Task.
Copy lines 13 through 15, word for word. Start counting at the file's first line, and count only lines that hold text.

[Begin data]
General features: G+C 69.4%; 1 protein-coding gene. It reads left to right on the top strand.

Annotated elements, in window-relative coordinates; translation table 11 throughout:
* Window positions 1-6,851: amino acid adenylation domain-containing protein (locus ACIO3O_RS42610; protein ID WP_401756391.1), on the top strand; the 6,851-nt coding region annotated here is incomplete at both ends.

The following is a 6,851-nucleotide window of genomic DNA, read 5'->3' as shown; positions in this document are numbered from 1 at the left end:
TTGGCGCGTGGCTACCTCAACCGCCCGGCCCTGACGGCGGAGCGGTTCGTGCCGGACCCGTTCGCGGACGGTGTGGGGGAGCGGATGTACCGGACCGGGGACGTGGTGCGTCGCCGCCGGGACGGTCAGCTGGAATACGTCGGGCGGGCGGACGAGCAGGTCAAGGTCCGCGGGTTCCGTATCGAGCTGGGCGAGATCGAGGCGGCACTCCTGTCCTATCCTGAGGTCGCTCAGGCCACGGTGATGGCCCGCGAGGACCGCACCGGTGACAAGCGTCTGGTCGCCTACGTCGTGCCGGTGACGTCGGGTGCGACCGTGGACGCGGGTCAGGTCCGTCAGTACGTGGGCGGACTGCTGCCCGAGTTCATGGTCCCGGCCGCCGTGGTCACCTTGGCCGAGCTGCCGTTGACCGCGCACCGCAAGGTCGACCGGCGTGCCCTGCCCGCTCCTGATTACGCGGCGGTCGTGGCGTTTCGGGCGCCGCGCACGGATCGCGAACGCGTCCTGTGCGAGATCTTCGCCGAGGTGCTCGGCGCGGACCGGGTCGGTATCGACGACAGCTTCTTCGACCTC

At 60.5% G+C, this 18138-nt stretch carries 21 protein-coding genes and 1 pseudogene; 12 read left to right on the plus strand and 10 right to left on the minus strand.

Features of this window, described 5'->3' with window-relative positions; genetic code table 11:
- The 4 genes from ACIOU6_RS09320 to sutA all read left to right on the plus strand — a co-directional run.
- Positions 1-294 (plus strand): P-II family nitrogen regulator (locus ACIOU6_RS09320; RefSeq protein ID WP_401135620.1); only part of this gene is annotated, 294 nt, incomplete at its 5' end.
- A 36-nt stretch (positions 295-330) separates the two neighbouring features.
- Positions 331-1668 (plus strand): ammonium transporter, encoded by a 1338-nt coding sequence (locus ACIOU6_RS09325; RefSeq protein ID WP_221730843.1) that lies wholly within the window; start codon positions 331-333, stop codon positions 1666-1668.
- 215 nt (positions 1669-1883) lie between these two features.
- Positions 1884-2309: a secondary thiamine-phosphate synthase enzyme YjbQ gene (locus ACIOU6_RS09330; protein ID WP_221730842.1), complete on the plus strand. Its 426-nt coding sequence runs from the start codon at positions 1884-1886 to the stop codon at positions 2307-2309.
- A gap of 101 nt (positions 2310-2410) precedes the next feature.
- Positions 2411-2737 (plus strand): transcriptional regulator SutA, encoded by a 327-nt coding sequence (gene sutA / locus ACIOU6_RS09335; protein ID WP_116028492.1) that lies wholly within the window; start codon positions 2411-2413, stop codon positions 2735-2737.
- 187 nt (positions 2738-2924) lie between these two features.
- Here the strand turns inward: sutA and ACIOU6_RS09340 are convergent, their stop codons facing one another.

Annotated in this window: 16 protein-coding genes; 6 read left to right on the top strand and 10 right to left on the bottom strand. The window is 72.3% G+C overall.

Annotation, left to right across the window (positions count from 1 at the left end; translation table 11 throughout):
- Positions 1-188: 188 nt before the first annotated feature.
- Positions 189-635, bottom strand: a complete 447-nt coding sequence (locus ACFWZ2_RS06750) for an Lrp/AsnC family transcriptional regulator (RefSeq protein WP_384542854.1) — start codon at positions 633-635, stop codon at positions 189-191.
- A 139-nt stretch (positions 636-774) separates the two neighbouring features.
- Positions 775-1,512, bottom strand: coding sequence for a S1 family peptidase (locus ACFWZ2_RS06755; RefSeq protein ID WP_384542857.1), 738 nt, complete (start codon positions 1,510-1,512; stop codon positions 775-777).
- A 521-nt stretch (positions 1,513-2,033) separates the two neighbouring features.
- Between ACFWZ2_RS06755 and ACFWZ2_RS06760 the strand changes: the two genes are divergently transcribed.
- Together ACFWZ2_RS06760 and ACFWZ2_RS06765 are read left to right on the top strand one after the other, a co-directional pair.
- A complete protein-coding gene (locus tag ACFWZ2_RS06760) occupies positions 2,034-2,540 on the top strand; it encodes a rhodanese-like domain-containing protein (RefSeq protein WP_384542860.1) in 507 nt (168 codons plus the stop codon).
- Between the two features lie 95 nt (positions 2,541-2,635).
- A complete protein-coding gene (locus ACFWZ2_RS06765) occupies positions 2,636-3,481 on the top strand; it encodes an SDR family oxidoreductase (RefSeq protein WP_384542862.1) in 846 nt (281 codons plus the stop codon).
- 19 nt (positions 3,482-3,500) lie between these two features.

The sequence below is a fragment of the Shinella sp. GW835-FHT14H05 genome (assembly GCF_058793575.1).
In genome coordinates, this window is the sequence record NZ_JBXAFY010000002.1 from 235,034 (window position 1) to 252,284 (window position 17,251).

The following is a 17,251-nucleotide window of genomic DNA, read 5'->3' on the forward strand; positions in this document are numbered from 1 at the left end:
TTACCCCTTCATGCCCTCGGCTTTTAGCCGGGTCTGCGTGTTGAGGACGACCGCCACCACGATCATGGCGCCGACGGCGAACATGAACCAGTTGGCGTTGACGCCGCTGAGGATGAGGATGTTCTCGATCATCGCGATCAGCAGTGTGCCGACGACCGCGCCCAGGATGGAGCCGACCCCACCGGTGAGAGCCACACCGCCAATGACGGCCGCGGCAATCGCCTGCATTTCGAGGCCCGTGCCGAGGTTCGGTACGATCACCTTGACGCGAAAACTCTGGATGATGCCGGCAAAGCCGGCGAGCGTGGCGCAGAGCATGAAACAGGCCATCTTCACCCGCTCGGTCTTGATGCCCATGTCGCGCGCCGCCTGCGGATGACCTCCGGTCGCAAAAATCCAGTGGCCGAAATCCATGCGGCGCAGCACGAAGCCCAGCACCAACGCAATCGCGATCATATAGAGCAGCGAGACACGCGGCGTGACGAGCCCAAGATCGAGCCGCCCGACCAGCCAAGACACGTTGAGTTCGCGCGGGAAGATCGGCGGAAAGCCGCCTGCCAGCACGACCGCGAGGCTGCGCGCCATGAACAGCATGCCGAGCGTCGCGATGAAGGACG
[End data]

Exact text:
- Positions 1884-2309: a secondary thiamine-phosphate synthase enzyme YjbQ gene (locus ACIOU6_RS09330; protein ID WP_221730842.1), complete on the plus strand. Its 426-nt coding sequence runs from the start codon at positions 1884-1886 to the stop codon at positions 2307-2309.
- A gap of 101 nt (positions 2310-2410) precedes the next feature.
- Positions 2411-2737 (plus strand): transcriptional regulator SutA, encoded by a 327-nt coding sequence (gene sutA / locus ACIOU6_RS09335; protein ID WP_116028492.1) that lies wholly within the window; start codon positions 2411-2413, stop codon positions 2735-2737.